More info at https://www.4wdfactory.com

Cadillac El Dorado E-Brake Calipers


I’m having vibration problems with the transmission at highway speed. The lift is about 6 inches. Would a double-cardan work?

Hi Michael,

If you ran this setup with no problems before, first thing I would do is take the drive shaft to a driveline shop and have them re-balance it, especially if you notice bad U-joints. Sometimes the U-joints will fail, and it takes a while before you catch it. During this time the drive shaft may get out of whack. 

I would also recommend new U-joints while you’re at it. If the ones on there look halfway decent, pack them away as trail spares.

Now if your issue just started after lifting the truck, and you notice the driveline angles are extreme, you may need to shim the rear axle to correct the angle.  If you need more adjustment, then a double-cardan driveshaft may be in order.

The best guys to talk to about this are the folks at Tom Wood’s Driveline. They can help you figure out what you need exactly and build it for you. They also have a lot of good tech articles on their website that talk about drive line angles and problems. Give them a try – we’ve had great luck working with Tom.

Tom Wood’s Custom Drive Shafts



4x4 AnswerMan,

I have a lifted 2000 Chevy 1500. Every time I hit the brakes doing 35 mph or better the front tire hops, not shakes. It’s not a worn rotor and nothing seems to be loose. Is an oval tire possible?

Hi Cory,

The oval tire theory doesn’t sound like the problem. Tires aren’t usually oval, and blemished tires rarely make it to market, so you can put that one to bed. Unless you hit something hard, the tire should be good. If you notice any bulging or deformation on the tire, replace it.

I’m wondering if it’s the ABS activating? It might feel like hopping and sometimes it even gives pulsating feedback through the brake pedal. If the ABS is acting up, you will have a “Check Engine” light come on the instrument cluster.

The fact that it only happens when you hit the brakes make me think that it’s brake or suspension related. Try to isolate it to the right or left side, then re-check everything with the wheel lifted off the ground.

If after all that you still can’t find anything, I would highly suggest you have it checked by a suspension shop. They should be able to find the gremlin before it gets out of control.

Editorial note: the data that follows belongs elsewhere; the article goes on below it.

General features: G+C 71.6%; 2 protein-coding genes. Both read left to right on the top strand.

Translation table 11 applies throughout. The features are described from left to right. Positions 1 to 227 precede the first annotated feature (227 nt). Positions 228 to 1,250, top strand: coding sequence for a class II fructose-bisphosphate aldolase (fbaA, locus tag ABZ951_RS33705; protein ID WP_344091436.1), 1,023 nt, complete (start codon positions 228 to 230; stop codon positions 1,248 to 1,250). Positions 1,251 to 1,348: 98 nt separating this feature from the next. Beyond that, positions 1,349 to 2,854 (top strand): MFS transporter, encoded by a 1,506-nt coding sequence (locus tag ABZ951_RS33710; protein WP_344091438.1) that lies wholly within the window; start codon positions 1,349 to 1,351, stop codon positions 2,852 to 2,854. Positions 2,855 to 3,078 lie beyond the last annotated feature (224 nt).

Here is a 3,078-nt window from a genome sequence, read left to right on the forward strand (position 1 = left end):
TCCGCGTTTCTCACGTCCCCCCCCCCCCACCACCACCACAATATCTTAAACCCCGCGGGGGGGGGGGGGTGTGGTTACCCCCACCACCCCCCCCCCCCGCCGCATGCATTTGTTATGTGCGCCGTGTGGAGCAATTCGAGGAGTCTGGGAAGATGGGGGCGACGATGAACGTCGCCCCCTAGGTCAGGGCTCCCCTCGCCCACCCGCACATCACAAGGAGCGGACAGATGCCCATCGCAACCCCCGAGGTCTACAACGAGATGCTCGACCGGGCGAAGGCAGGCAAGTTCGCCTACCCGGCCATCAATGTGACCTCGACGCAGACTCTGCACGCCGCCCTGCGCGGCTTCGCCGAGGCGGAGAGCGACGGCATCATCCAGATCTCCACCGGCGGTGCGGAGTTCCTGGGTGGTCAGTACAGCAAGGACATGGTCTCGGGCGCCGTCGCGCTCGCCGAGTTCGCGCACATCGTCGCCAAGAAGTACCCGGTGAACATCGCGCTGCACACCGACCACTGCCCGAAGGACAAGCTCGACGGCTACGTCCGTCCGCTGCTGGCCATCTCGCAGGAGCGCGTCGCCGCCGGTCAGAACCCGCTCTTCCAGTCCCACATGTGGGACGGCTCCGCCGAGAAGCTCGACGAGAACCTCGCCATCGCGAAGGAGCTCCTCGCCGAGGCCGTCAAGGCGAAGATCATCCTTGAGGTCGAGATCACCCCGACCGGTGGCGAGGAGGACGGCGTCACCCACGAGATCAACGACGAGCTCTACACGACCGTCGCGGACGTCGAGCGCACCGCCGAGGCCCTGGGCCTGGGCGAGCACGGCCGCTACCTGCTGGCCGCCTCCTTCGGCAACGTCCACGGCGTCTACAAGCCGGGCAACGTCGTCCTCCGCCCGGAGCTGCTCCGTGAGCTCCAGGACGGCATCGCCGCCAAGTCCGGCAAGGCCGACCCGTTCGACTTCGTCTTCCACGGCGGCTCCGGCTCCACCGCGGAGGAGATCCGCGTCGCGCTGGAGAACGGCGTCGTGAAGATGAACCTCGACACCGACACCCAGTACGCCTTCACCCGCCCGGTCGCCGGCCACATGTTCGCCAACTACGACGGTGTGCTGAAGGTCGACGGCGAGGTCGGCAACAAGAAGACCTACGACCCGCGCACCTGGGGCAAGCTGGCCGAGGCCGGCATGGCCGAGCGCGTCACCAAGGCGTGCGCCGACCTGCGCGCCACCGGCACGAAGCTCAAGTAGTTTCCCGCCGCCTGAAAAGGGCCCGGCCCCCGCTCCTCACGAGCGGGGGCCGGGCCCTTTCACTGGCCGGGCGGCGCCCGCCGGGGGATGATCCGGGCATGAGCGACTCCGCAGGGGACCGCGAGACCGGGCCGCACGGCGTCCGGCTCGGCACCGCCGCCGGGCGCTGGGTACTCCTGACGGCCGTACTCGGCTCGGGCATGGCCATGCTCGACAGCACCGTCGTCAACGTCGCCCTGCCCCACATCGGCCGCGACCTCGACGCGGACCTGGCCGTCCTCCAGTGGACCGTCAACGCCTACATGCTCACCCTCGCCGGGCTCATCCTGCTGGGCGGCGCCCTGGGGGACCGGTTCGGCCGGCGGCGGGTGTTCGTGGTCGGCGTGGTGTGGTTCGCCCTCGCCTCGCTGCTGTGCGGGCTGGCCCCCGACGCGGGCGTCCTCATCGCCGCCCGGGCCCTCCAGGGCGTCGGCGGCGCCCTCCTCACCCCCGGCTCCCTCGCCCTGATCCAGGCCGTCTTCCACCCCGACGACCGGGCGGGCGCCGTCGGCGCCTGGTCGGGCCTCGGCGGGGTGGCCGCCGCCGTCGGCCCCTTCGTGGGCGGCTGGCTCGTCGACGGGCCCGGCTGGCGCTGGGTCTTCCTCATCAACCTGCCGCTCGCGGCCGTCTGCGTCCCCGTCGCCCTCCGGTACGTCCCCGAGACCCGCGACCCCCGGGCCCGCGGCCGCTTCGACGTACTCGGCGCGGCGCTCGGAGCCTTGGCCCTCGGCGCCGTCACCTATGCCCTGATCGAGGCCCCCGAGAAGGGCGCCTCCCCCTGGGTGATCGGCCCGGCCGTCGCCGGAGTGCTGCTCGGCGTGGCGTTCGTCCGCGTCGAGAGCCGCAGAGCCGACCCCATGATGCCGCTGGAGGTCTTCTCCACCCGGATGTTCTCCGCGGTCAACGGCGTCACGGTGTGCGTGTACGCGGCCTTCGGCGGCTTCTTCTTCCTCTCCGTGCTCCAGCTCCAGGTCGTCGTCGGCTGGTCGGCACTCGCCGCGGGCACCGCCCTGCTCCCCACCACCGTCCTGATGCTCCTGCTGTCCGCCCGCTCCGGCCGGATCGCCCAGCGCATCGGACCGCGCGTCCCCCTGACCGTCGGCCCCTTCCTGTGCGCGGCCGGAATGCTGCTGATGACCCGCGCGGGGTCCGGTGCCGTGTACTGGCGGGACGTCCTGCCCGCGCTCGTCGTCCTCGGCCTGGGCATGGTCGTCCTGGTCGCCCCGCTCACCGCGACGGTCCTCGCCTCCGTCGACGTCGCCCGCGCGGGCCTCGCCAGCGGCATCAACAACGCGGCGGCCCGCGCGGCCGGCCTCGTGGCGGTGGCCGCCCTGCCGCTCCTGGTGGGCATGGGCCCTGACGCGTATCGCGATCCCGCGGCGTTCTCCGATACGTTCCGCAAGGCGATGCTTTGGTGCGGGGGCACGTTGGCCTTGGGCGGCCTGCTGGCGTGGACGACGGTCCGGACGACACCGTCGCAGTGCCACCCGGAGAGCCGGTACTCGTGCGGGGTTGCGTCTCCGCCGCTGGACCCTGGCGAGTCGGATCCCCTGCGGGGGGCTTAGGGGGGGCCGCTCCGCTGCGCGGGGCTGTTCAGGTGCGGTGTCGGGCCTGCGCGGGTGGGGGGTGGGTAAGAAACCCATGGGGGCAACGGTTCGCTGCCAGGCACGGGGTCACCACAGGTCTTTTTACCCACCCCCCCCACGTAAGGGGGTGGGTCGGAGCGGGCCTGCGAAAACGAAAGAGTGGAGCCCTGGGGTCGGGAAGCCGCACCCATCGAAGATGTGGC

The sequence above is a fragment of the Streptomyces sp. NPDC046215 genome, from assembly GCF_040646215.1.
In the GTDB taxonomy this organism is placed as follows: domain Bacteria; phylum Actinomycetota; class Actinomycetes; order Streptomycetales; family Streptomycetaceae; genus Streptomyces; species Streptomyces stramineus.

4x4 AnswerMan,

I am looking to fit a 6.2 diesel V8 into my HZJ78R and am wondering how I need to set the diffs up and how difficult that would be. I am pretty handy but have never worked with diffs before.
-Steve Zaretzky

Hi Steve,

If you actually own a Land Cruiser Troop Carrier, I’m very jealous and would ask you to re-consider swapping a GM 6.2 Diesel into the vehicle. You have a very reliable diesel engine already. If you’re looking for more power, then consider upgrading the turbo/injectors first. Heck, if you’re looking for more cylinders, try one of the newer Toyota V8 Diesel engines.

Toyota 78 Series Land Cruiser (Photo Toyota Motors).

In any case, gears are tricky when it comes to diesel-powered 4x4s. Typically, your diesel engine will have more torque than a gas engine. This means you can actually get away running higher gears than a gasoline-powered vehicle. What factors in heavily is the tire size you run. If you’re still running 4.10 factory gears, then you should be able to get away with anything up to a 33-inch tire. If you’re running 35s or larger, then it gets into that red zone where you probably should upgrade to either 4.56 or 4.88 for overland off-road driving.

Hope this helps. If you still have questions about gears, I recommend you find a local 4x4 shop that is familiar with diesel-powered Toyotas so they can set you up with the correct gearing.



4x4 AnswerMan,

Myself and another man just changed the 350 Chevy engine that was in my 1971 to a 350 crate motor that was in a 1983 pickup. The crate motor has 35,000 miles on it and had not been started for a year—the reason of the change was the old engine in the ‘71 was worn out—checked all 8 cylinders with compression tester and one had 100 and the rest varied between 55 and 65—checked the “new” engine and it had 145-150 in all 8. Got it all hooked up and the engine ran well after we discovered and fixed a wire short going to the distributor—but as I started to drive it home the trans would not shift out of low gear. Worked fine with the old engine and is not low on fluid. Am pretty sure it is a vacuum line I did not hook up but was told it could also be something to do with the carb, has an Edelbrock that also worked well before we changed the engine. Everything from torque converter to bell housing, etc., seems to be hooked up correctly. What is your best guess?

One more thing we did. We are going to hook up a transmission cooler. The old engine did not have one and I was told it would be a good idea to have one. So we did not hook the lines back up to the radiator and only made a dead end loop of them. Can that make the trans not shift?? Did not drive it over a quarter of a mile to home and did not push the engine trying to make it shift when I could see it was not going to. Thank you for your help.


GM TH350 Automatic Transmission with cooler line fittings on the left side of housing (Photo Compliment of Novak Adapters).

Hi Tony,